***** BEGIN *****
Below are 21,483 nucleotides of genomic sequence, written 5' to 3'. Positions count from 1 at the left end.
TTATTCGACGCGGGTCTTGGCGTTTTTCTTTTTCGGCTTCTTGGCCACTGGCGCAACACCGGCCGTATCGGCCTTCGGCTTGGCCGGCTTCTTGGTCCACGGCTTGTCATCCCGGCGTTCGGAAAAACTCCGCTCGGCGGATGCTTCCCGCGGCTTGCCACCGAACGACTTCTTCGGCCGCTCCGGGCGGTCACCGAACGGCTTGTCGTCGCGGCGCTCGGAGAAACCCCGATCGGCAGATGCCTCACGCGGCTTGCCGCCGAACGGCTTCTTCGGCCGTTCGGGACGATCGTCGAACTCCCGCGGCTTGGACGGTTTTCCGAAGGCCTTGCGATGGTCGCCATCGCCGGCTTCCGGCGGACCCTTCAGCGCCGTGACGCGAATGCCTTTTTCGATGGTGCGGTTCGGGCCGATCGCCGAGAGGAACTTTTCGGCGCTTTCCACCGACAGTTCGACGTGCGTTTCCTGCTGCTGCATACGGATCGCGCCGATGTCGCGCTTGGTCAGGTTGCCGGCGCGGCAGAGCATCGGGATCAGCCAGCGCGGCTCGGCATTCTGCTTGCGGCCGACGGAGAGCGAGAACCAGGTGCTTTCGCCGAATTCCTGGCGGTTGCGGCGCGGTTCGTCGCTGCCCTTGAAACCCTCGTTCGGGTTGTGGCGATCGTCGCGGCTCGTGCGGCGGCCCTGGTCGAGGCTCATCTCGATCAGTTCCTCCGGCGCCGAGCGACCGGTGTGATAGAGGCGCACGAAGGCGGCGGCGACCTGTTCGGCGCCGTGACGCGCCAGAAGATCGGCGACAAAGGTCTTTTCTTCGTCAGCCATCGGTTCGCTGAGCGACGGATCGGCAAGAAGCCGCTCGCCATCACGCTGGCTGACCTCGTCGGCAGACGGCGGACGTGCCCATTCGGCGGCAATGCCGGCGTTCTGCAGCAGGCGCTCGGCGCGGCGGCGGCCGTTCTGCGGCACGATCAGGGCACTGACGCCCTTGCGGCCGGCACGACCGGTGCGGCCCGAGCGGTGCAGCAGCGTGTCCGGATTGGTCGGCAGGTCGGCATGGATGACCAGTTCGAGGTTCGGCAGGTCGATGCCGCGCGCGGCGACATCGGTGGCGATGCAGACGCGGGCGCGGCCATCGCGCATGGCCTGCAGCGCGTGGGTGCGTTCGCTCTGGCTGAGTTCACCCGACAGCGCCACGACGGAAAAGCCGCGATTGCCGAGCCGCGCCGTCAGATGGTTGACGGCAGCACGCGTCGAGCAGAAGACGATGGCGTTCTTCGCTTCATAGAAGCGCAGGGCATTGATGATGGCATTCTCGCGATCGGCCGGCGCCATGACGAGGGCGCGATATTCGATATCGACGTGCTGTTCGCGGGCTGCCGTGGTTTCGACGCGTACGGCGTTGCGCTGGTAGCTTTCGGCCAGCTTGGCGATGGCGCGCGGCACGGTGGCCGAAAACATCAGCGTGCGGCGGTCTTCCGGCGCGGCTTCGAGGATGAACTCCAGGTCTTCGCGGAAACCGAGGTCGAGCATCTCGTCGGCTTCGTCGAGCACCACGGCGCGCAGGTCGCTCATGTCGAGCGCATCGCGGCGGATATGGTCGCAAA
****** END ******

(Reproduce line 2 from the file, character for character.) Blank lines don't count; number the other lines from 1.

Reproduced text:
TTATTCGACGCGGGTCTTGGCGTTTTTCTTTTTCGGCTTCTTGGCCACTGGCGCAACACCGGCCGTATCGGCCTTCGGCTTGGCCGGCTTCTTGGTCCACGGCTTGTCATCCCGGCGTTCGGAAAAACTCCGCTCGGCGGATGCTTCCCGCGGCTTGCCACCGAACGACTTCTTCGGCCGCTCCGGGCGGTCACCGAACGGCTTGTCGTCGCGGCGCTCGGAGAAACCCCGATCGGCAGATGCCTCACGCGGCTTGCCGCCGAACGGCTTCTTCGGCCGTTCGGGACGATCGTCGAACTCCCGCGGCTTGGACGGTTTTCCGAAGGCCTTGCGATGGTCGCCATCGCCGGCTTCCGGCGGACCCTTCAGCGCCGTGACGCGAATGCCTTTTTCGATGGTGCGGTTCGGGCCGATCGCCGAGAGGAACTTTTCGGCGCTTTCCACCGACAGTTCGACGTGCGTTTCCTGCTGCTGCATACGGATCGCGCCGATGTCGCGCTTGGTCAGGTTGCCGGCGCGGCAGAGCATCGGGATCAGCCAGCGCGGCTCGGCATTCTGCTTGCGGCCGACGGAGAGCGAGAACCAGGTGCTTTCGCCGAATTCCTGGCGGTTGCGGCGCGGTTCGTCGCTGCCCTTGAAACCCTCGTTCGGGTTGTGGCGATCGTCGCGGCTCGTGCGGCGGCCCTGGTCGAGGCTCATCTCGATCAGTTCCTCCGGCGCCGAGCGACCGGTGTGATAGAGGCGCACGAAGGCGGCGGCGACCTGTTCGGCGCCGTGACGCGCCAGAAGATCGGCGACAAAGGTCTTTTCTTCGTCAGCCATCGGTTCGCTGAGCGACGGATCGGCAAGAAGCCGCTCGCCATCACGCTGGCTGACCTCGTCGGCAGACGGCGGACGTGCCCATTCGGCGGCAATGCCGGCGTTCTGCAGCAGGCGCTCGGCGCGGCGGCGGCCGTTCTGCGGCACGATCAGGGCACTGACGCCCTTGCGGCCGGCACGACCGGTGCGGCCCGAGCGGTGCAGCAGCGTGTCCGGATTGGTCGGCAGGTCGGCATGGATGACCAGTTCGAGGTTCGGCAGGTCGATGCCGCGCGCGGCGACATCGGTGGCGATGCAGACGCGGGCGCGGCCATCGCGCATGGCCTGCAGCGCGTGGGTGCGTTCGCTCTGGCTGAGTTCACCCGACAGCGCCACGACGGAAAAGCCGCGATTGCCGAGCCGCGCCGTCAGATGGTTGACGGCAGCACGCGTCGAGCAGAAGACGATGGCGTTCTTCGCTTCATAGAAGCGCAGGGCATTGATGATGGCATTCTCGCGATCGGCCGGCGCCATGACGAGGGCGCGATATTCGATATCGACGTGCTGTTCGCGGGCTGCCGTGGTTTCGACGCGTACGGCGTTGCGCTGGTAGCTTTCGGCCAGCTTGGCGATGGCGCGCGGCACGGTGGCCGAAAACATCAGCGTGCGGCGGTCTTCCGGCGCGGCTTCGAGGATGAACTCCAGGTCTTCGCGGAAACCGAGGTCGAGCATCTCGTCGGCTTCGTCGAGCACCACGGCGCGCAGGTCGCTCATGTCGAGCGCATCGCGGCGGATATGGTCGCAAA